New hitting coach Menechino stressing approach
Former big league infielder striving to change culture at plate in Miami
MIAMI -- To get the Marlins' bats going, new hitting coach Frank Menechino first plans to get into the players' minds. The Miami batters can expect to hear a lot about the importance of a strong mental approach.
"I'm interested in getting into these guys' heads and talking to them about their approach, and what they feel their strengths and weaknesses are, and just helping them with that," Menechino said. "To me, it's the mental approach that I'm going to be consumed with for a lot of my players."
A former big league infielder with the A's and Blue Jays, Menechino joins manager Mike Redmond's staff after he spent the past few seasons coaching in the Yankees' farm system.
When it comes to instructing, Menechino will focus more on approach than mechanics.
"For me, I'm not into mechanics that much," Menechino said. "As far as I'm concerned, mechanics, you tweak them here and there. A bad approach will make bad mechanics. They just have to know their approach -- what they want to hit, when they want to hit. It's the game within the game."
The 42-year-old from Staten Island, N.Y., came highly recommended. But he really didn't have strong ties to the Marlins organization, so he was mildly surprised to get called to interview.
In recent years, Menechino exchanged some thoughts and ideas with Greg Norton, a former Minor League hitting coach with the Marlins. Impressed, Norton at the time told Menechino he would pass his name along if any hitting jobs opened.
Now, Menechino becomes Miami's fifth hitting coach since Opening Day 2010. Tino Martinez took over the job in 2013, but he was dismissed in late July and replaced by John Pierson on an interim basis.
Menechino brings energy and intensity to the job. He's also working with a young squad that finished last in the Majors in runs scored (513), home runs (95), batting average (.231), on-base percentage (.293) and slugging percentage (.335).
"I'm anxious to talk to my guys, see what they want to do," Menechino said. "See what their plans are. See what they think about themselves. And I'll help them along. I'm going to be their eyes."
As a player in Oakland, Menechino regularly talked with the better players about hitting. He had a locker next to David Justice, and he would constantly pick his brain. Menechino would watch Jason Giambi and pick up any pointers he could.
"We used to talk about hitting all the time," Menechino said. "A lot of the stuff that used to drive me crazy, Justice was like, 'What are you doing, man? You are driving yourself crazy. You were looking for the ball in, and you swung at the ball away.' That's it. It's that simple.
"Giambi is huge on approach. He will be the first guy to admit it. When he went to New York, he kind of lost his approach because all he had on his mind was driving in runs. When you get out of your approach, you're in trouble."
Being part of the building process is a challenge Menechino embraces. Growing pains are natural for young players, but the ones who succeed make the necessary adjustments.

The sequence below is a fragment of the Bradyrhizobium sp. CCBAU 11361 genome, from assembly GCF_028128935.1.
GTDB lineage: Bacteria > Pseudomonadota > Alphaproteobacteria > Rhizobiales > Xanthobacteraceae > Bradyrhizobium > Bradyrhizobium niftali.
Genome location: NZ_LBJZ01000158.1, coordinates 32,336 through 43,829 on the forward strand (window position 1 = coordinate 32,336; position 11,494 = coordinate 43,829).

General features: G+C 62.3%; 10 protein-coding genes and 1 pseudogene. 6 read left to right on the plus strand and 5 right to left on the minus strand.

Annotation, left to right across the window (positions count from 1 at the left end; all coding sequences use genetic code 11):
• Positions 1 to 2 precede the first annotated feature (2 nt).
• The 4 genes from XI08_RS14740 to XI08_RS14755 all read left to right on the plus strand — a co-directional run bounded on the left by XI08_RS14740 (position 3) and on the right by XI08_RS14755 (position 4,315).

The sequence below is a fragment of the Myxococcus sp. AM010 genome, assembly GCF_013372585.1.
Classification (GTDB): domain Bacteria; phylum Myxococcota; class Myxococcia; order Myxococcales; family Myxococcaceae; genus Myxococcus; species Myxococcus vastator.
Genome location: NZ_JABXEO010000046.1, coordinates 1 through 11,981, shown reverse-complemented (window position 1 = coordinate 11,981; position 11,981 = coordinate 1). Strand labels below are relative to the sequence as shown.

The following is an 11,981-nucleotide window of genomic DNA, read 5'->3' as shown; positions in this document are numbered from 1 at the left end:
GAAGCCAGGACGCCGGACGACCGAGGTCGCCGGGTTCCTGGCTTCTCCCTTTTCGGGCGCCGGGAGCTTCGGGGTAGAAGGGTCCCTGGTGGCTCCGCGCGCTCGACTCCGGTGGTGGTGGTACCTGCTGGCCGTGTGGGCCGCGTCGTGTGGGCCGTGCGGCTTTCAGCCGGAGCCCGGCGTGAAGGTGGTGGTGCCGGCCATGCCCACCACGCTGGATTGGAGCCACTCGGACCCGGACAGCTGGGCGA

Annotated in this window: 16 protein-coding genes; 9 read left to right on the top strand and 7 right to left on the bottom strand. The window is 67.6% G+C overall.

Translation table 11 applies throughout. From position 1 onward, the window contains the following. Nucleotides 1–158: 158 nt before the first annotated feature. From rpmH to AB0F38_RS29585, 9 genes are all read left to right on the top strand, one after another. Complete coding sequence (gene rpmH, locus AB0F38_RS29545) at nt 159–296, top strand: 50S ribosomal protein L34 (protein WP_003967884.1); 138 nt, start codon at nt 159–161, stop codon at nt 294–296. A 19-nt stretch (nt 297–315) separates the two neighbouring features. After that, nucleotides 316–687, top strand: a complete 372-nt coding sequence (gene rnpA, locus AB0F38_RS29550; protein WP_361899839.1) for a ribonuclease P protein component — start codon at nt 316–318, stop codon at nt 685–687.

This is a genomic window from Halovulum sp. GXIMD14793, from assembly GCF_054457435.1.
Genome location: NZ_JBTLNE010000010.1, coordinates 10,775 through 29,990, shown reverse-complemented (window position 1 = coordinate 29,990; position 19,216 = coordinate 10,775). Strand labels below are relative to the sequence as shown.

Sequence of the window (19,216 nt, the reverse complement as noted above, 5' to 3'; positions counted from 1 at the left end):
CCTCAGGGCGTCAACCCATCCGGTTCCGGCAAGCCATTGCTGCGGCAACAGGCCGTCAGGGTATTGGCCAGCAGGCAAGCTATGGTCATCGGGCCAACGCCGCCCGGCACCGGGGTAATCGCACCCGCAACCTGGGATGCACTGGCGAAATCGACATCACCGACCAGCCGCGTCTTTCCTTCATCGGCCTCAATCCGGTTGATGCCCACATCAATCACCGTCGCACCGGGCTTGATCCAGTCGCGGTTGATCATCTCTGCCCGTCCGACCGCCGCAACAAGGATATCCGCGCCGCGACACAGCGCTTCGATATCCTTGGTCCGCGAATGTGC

"When you're molding the clay, their egos and their pride and their ability and their confidence is getting crushed," Menechino said. "It's our job to say, 'Hey, guys, it's not OK to play like garbage. But you're going to have to take these lumps and learn fast. You've got to learn from your mistakes, and you've got to get comfortable being uncomfortable.'"
Getting comfortable being uncomfortable is vital. With all the advanced scouting, the opposition constantly is looking to take away a player's strength and exploit a weakness.
"Because of the technology and the scouting reports, they know your mother's mother's maiden name," Menechino said. "They know everything about you that you don't even know."
From what Menechino senses since accepting the job, the culture is changing around an organization that has finished last in the National League East the past three seasons.
"I have a feeling that this new crew that is in here, it's not going to accept losing," Menechino said. "If you're a player and you're going to accept losing, then you won't be around long here.
"Urgency is the key word. We're going to have fun. We're going to work hard, and we're going to let the other team know that we're in town."
One of the challenges Menechino will take on is generating runs at spacious Marlins Park. Several Miami players, including Giancarlo Stanton and Logan Morrison, have spoken out about how big the stadium plays.
The organization has no immediate plans to move the fences in, so the team will have to find ways to manufacture runs. In 2013, the Marlins hit just 36 of their 95 home runs at home. Stanton had 15 of them, and no other Miami player had more than three.
Menechino's thoughts on addressing Marlins Park?
"We'll be road warriors. Not a big deal," Menechino said. "We'll take our hits and doubles at home, and on the road, when we take our hits and doubles approach, those line drives that are going off the wall are going out of the park.
"Those fly balls that are on the track are going out of the park. It's a mindset. We have a big yard at home. So what? Let's line drive them -- doubles and singles. We'll move runners, and we'll score runs the way we can at home, and then on the road, we'll make our money. Not a problem."